This year’s Nobel Prize in Physics has been awarded to three researchers for their work clarifying how humans and climate interact in complex physical systems.
Syukuro Manabe of Japan and Klaus Hasselmann of Germany jointly received half of their prize for their physical modelling of Earth’s climate, quantifying variability and reliably predicting global warming, The Guardian reports. The other half went to Giorgio Parisi of Italy “for his discovery of the interplay of disorder and fluctuations in physical systems from atomic to planetary scales.”
In addition to his role in leading the development of physical models of the Earth’s climate during the 1960s, Manabe has also helped reveal how increasing levels of atmospheric carbon dioxide can lead to higher temperatures on the Earth’s surface. Hasselmann’s prize-worthy research had its foundation in the 1970s, when he created a model linking weather and climate that helped explain why climate models can continue to be reliable despite the unpredictability of weather.
“It is almost impossible to imagine that there would be such widespread call for action on climate change without the work of many modellers, but particularly Manabe and Hasselmann,” Grantham Institute professor Ralf Toumi told The Guardian.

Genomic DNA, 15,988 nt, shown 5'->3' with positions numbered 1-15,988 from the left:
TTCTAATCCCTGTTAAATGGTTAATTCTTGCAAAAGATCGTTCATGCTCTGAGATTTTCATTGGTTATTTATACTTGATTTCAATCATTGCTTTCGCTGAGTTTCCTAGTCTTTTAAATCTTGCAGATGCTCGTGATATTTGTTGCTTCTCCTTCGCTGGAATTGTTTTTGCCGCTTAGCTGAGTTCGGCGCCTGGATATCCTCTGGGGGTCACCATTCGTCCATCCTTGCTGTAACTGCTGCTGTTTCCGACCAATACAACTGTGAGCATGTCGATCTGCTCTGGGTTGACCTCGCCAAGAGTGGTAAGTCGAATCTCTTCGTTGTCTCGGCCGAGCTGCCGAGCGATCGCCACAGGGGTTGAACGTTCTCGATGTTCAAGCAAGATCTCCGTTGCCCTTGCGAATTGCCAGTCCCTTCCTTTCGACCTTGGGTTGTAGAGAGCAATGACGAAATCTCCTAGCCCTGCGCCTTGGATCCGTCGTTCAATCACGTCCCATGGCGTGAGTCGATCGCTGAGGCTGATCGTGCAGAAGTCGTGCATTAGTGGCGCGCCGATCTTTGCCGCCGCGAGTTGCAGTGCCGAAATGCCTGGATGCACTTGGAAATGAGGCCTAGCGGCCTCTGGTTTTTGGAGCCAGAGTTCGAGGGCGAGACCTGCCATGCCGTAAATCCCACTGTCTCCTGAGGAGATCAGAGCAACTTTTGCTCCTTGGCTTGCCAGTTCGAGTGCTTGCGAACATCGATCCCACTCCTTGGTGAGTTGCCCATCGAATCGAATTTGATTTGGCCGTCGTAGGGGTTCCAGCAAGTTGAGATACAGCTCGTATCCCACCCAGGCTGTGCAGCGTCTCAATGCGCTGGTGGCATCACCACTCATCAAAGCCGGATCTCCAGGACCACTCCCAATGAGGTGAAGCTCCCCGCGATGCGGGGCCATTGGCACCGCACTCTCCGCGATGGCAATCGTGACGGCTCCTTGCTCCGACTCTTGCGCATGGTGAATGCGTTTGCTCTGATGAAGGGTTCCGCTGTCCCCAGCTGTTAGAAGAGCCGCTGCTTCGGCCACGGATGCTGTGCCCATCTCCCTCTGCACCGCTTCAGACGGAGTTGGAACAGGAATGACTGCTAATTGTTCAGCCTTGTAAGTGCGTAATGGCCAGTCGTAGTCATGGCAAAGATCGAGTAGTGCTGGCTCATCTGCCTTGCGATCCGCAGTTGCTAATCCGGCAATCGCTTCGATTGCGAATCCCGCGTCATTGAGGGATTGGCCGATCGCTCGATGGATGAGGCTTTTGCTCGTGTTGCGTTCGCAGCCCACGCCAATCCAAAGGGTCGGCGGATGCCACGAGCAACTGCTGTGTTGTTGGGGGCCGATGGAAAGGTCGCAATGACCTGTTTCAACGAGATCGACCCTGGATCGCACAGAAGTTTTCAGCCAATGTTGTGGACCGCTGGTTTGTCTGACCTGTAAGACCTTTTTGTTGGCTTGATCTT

Parisi’s work looked at “spin glasses”, hidden patterns in disordered complex materials. His research made it possible to understand and describe materials and phenomena that appear random. Though his Nobel is for applications of his research in climate science, his findings have had an impact on various other fields, including neuroscience, computing, and a specialized form of optical technology called “random lasers”.
The work of Parisi and the other two researchers contributed to climate science in different ways. But Nobel Committee for Physics Chair Thors Hans Hansson said the common theme connecting the awards “has to do with how disorder and fluctuations together—if you understand it properly—can give rise to something that we can understand and predict.”